Shortly after defendants had left, Mrs. Reed's telephone conversation with the sergeant ended. Mrs. Reed later described her condition at that time as "alarmed." She testified that after the entry she began to shake and her heart was pounding. (Mrs. Reed, 27). Mrs. Reed then called her husband's precinct for an explanation of the officers' behavior. Mrs. Reed was told that her husband was not at the precinct and, further, that there was no medical unit. (Mrs. Reed, 31). Mrs. Reed, doubting whether the visitors had been police officers, imagined that they had been "gangsters" seeking retribution against her husband. (Mrs. Reed, 31). Mrs. Reed therefore became afraid for the safety of both her children and her husband. (Id.) Mrs. Reed remained upset until her husband returned home, almost an hour later. (Mrs. Reed, 32).

The next morning, as Officer Reed left his house, he was approached by defendants, the policemen who had attempted to contact him the night before. After identifying themselves as sergeants, defendants spoke to Officer Reed about certain property that the police department had recovered during the city-wide blackout of 1978. They stated that there were allegations that police officers had misappropriated certain "blackout-property." (Reed, Sr., 15). Defendants then informed Officer Reed that they had a subpoena for him to appear before a Grand Jury investigating *220 the allegations, and reminded him that he could lose his job if he perjured himself before the Grand Jury. (Reed, Sr., 17). Defendants also reminded Officer Reed that one of his automobiles had numerous overdue parking tickets. (Id.) At this point in their conversation defendants offered Officer Reed the option of "working" for their investigation by wearing a hidden tape recorder and generating conversations about the "blackout-property" with other police officers. (Reed, Sr., 18). In return for his cooperation with the Field Internal Affairs Unit, defendants told Officer Reed he would not have to respond to the subpoena (Reed, Sr., 20). Rather than deciding immediately, Officer Reed requested a chance to think over his options. Later that afternoon, after defendants had left, Officer Reed telephoned them and stated that he would not "work" for them by wearing the hidden tape recorder. (Reed, Sr., 26).

Based upon these events, plaintiffs Howard Reed, Sr., Mrs. Romaldga Reed, and Howard Reed, Jr. filed suit against Sergeants Schneider, DeFina, and the City of New York. Plaintiffs allege a violation of their Fourth Amendment right to be free from unreasonable searches. Plaintiffs seek damages as a result of the alleged violation of their civil rights based upon 42 U.S.C. § 1983, the Civil Rights Act (§ 1983).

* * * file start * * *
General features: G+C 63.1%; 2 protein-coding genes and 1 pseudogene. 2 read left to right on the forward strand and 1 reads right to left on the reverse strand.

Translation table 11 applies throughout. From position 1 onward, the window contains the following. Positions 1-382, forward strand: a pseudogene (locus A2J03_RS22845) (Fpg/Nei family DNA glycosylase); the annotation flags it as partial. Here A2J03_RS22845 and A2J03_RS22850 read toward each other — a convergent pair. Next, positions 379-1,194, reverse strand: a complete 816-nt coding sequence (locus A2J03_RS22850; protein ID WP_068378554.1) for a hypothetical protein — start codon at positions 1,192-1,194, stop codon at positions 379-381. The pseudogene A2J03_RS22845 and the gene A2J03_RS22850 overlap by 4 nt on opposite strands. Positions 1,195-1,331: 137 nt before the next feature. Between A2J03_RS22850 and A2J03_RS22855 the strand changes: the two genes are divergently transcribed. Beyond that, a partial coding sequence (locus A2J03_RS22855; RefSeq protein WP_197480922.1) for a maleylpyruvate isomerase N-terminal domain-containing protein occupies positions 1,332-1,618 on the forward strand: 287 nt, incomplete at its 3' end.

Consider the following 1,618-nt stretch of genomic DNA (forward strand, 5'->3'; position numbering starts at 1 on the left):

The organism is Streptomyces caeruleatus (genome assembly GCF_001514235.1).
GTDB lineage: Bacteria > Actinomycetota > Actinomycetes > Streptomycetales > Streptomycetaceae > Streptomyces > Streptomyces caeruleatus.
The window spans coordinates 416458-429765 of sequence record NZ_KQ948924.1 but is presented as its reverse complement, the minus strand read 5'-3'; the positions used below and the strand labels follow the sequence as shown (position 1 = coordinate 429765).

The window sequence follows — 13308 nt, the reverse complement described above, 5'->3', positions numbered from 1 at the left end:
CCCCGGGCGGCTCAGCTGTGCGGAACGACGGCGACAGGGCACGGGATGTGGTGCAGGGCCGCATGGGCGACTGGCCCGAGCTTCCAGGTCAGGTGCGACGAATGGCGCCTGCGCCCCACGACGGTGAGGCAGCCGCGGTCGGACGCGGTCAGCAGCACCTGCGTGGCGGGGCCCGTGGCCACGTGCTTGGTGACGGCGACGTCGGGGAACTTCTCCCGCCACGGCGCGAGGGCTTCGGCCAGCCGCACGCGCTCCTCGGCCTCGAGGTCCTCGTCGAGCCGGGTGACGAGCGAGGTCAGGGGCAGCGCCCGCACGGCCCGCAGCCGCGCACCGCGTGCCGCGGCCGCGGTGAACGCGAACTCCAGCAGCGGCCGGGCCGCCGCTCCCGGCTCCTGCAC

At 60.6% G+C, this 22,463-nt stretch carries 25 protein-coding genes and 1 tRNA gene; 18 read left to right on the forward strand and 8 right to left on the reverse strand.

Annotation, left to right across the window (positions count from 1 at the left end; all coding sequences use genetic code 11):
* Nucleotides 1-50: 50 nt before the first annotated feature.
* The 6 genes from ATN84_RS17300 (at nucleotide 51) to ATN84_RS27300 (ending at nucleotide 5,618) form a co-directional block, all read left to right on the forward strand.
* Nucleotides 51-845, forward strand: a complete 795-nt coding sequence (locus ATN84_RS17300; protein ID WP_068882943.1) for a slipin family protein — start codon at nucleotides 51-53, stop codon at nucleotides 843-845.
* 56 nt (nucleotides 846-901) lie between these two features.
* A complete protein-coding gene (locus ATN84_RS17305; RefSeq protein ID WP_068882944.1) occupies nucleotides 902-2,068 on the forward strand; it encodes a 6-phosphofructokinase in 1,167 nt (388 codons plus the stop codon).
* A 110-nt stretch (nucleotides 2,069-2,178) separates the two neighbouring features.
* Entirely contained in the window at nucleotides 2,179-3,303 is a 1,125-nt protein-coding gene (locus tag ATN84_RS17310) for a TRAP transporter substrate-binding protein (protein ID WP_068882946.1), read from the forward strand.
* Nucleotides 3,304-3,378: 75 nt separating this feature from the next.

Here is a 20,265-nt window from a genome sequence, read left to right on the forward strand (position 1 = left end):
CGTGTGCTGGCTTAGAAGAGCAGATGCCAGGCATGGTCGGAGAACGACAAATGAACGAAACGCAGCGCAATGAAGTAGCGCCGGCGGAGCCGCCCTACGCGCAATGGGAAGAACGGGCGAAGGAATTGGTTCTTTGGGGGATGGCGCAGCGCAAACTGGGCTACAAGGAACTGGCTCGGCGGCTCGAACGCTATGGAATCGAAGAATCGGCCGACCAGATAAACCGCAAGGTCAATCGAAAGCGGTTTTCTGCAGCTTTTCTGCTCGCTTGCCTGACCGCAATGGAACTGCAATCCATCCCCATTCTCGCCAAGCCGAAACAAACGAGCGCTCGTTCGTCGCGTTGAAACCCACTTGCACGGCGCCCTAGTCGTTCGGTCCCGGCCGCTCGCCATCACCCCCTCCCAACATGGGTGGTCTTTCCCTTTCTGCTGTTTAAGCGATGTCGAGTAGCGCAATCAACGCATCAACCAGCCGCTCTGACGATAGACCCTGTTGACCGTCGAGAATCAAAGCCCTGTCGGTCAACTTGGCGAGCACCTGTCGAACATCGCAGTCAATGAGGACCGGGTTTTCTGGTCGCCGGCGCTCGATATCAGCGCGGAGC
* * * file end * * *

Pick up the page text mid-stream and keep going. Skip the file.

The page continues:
II. Discussion 
A. The Action Against the City of New York

In order to bring a § 1983 suit against a municipality, the United States Supreme Court requires plaintiffs to allege (1) the deprivation of a constitutional right and (2) that the act that deprived plaintiffs of their constitutional right was either the result of an "official policy" of the municipality, or was the "custom" of such municipality, though not formally approved by the official decision making channels. Monell v. Department of Social Services of the City of New York, 436 U.S. 658, 690-91, 98 S. Ct. 2018, 2035-36, 56 L. Ed. 2d 611 (1978).

1. Have Plaintiffs Alleged a Fourth Amendment Violation?

The first question that must be addressed is whether a mere entry into a home without a valid consent constitutes an unreasonable search for purposes of the Fourth Amendment. The Sixth Circuit has held that "entry ... is itself a search for purposes of the Fourth Amendment." United States v. Blue Diamond Coal Co., 667 F.2d 510, 517-18 (6th Cir. 1981) cert. denied, 456 U.S. 1007, 102 S. Ct. 2298, 73 L. Ed. 2d 1302 (1982). Similarly, a panel consisting of three judges of the Southern District of New York has held that "any unauthorized physical penetration is a search." James v. Goldberg, 303 F. Supp. 935, 940 (S.D.N.Y.1969), rev'd on other grounds sub nom. Wyman v. James, 400 U.S. 309, 91 S. Ct. 381, 27 L. Ed. 2d 408 (1971). In reversing the lower court, the Supreme Court indicated that if the administrative personnel had been police officers, an unreasonable search might have been found. Id. at 322-23, 91 S. Ct. at 388-89. Numerous Supreme Court holdings have emphasized the view that legitimate expectations of privacy may be strongest when the invasion is into one's own home. Private dwellings are "afforded the most stringent Fourth Amendment protection." United States v. Martinez-Fuerte, 428 U.S. 543, 561, 96 S. Ct. 3074, 3084, 49 L. Ed. 2d 1116 (1976).

In Payton v. New York, 445 U.S. 573, 100 S. Ct. 1371, 63 L. Ed. 2d 639 (1980), a case involving the search of a private dwelling pursuant to a warrantless arrest, the Court found that "physical entry of the home is the chief evil against which the wording of the Fourth Amendment is directed." Id. at 585, 100 S. Ct. at 1379 (quoting United States v. United States District Court, 407 U.S. 297, 313, 92 S. Ct. 2125, 2134, 32 L. Ed. 2d 752 (1972)). The Court also noted that "[a] greater burden is placed ... on officials who enter a home or dwelling without consent. Freedom from intrusion into the home or dwelling is the archetype of the privacy protection secured *221 by the Fourth Amendment." Payton, 445 U.S. at 587, 100 S. Ct. at 1380 (quoting Dorman v. United States, 435 F.2d 385, 389 (D.C.Cir.1970)).